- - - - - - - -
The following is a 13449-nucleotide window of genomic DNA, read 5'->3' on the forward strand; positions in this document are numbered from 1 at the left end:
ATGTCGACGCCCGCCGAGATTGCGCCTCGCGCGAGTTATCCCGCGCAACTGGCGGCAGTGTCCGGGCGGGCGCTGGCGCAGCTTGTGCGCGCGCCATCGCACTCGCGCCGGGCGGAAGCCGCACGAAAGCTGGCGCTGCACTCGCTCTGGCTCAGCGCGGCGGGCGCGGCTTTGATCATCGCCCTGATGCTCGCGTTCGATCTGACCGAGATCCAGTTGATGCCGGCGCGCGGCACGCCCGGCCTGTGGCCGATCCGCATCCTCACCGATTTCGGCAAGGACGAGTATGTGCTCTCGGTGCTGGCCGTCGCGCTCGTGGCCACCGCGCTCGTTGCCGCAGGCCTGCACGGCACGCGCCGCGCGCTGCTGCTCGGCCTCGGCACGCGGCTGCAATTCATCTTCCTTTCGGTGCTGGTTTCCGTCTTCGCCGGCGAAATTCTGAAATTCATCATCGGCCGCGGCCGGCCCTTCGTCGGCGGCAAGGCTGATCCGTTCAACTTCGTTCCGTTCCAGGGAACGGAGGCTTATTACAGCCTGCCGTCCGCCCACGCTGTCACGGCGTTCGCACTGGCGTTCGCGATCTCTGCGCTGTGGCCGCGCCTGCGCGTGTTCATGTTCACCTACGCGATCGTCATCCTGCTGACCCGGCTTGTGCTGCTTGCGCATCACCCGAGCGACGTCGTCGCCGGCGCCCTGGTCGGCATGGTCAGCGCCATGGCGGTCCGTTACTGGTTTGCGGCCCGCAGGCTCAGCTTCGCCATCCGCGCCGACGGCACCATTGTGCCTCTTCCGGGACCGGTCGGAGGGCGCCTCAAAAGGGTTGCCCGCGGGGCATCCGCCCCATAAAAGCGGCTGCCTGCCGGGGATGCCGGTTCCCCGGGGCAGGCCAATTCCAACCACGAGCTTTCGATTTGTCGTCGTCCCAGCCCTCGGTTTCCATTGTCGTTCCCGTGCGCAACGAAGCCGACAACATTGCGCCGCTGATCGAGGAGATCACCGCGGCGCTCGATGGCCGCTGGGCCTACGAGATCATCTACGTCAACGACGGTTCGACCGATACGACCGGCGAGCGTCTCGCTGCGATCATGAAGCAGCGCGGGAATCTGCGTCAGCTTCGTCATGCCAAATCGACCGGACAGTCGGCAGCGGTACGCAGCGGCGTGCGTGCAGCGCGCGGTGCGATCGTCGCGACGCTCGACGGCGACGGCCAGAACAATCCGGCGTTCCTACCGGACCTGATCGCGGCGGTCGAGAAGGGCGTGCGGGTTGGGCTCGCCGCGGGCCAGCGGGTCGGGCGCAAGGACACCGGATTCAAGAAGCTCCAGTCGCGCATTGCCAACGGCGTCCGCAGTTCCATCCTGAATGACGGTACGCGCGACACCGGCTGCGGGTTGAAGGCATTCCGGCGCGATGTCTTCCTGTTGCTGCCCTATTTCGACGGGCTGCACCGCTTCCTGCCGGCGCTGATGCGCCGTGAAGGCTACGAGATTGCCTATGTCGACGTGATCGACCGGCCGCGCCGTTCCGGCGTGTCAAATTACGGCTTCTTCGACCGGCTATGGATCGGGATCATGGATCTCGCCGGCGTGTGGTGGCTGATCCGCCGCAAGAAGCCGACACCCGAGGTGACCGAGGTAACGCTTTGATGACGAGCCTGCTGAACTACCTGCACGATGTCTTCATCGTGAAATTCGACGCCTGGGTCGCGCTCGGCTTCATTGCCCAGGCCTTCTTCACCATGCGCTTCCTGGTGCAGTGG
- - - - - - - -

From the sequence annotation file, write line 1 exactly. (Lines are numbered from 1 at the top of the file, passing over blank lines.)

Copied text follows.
The following is a 13449-nucleotide window of genomic DNA, read 5'->3' on the forward strand; positions in this document are numbered from 1 at the left end: